Everyday jobs, everyday people

Coming home from work this evening, I passed a woman dressed up most unusually for 5:30 in the afternoon.

Her hair was done up in the form of a lampshade. Her makeup was brilliant and seductive, like a sexy waitress who just turned into a zombie last week.

She was wearing a spaghetti-strap top and  shorts and sneakers. But in one arm she toted a pair of shiny, thigh-high leather boots, and in the other, she carried a black piano chair.

It did seem strange to me at first. What an odd way to present oneself to the world on one’s evening stroll through Parnell. There is no accounting for taste in New Zealand, after all.

She almost seemed part of a prank. I expected to spot obscured cameras in van windows. Most women in New Zealand would have at least left the chair home.

But what if this wasn’t strange? What if this woman were some kind of sex-industry worker, and she was commuting to or from a job? Just like the characters in my all-time favorite book.

People do shit in this book. They stand around, watch other people work. The front cover alone makes you feel like doing something like that. Something adult, like spitting or drinking vodka from a thermos while lighting an oxyacetylene torch.

One day, when I was three (or 11 or 12, I can’t remember) I stopped putting the book in my mouth and started to take interest in the pages. Each was a call to adulthood. It was an urging to action that I felt and answered. But having no prior construction work experience, I instead drew on my bedroom wall a picture of a kitten playing with a ball of yarn, with my own feces. That was all I knew at the time. And I enjoyed doing that kind of work, following the example of the people in my book.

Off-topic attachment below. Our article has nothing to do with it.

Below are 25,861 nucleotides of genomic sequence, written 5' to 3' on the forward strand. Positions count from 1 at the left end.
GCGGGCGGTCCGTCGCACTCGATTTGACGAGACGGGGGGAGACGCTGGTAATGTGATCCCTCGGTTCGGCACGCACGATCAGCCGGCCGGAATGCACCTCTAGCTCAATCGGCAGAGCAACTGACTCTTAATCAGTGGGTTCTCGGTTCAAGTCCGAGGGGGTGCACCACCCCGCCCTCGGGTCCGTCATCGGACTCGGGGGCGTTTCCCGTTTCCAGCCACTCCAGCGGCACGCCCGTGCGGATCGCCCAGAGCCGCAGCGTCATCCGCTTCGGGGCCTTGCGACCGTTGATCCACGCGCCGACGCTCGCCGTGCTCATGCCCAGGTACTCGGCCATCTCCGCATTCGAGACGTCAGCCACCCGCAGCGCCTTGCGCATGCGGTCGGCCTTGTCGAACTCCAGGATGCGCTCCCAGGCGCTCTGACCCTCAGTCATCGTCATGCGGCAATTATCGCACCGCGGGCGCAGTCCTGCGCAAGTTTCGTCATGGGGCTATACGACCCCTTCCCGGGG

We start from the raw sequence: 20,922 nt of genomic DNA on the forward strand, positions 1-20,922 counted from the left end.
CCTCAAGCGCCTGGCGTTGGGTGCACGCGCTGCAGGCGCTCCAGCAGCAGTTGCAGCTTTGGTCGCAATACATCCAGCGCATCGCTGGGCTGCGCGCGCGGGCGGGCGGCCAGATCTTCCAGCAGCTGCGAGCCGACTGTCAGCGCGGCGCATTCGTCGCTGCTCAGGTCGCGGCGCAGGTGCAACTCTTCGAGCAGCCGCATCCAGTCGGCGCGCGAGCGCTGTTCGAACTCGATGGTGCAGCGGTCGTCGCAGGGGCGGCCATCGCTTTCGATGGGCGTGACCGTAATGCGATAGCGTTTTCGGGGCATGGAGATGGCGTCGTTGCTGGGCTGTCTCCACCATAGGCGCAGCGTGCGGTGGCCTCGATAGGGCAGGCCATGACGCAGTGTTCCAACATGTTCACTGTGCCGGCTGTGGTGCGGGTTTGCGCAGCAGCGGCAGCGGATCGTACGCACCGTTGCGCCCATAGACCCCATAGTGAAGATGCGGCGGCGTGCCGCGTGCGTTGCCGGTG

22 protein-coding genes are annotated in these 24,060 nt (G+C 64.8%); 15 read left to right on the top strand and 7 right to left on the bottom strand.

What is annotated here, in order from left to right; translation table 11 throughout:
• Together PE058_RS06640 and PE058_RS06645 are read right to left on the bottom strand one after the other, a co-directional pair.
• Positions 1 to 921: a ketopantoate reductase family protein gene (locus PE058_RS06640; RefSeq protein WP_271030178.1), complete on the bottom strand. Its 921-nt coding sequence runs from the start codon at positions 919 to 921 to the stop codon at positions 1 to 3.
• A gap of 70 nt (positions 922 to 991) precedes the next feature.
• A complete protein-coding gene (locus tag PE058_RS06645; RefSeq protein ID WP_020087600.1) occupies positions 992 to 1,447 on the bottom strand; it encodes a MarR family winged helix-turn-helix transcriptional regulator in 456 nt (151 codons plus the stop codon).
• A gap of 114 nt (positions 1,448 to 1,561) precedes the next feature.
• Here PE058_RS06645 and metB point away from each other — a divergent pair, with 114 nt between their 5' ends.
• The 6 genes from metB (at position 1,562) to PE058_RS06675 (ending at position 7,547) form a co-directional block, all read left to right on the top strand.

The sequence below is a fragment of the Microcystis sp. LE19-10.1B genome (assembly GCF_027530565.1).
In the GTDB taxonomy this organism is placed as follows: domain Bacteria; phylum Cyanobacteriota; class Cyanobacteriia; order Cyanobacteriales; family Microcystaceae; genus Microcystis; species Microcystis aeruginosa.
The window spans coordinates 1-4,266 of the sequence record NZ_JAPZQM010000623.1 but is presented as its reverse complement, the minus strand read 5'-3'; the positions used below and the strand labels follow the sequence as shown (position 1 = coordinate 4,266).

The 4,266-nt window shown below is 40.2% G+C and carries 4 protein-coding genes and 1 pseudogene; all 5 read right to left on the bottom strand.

Then one day, you’re walking home from work and you see this woman bouncing past you, with her shoes and her chair. This epiphany that happens. You realize there is no place for this woman in the worlds of Tibor Gergely, Richard Scarry, or Dr. Seuss’ world. You wish there had been, to prepare you for the real world.

I don’t know what this woman did for a living. Maybe she was a stripper heading to her club. Maybe she was a dominatrix coming back from a visit to a needy shut-in. Maybe the chair meant she was a house mover. I don’t know. But I do know that while you might find a house mover in the Berenstain Bears’ house, you sure as shit won’t find a prostitute.

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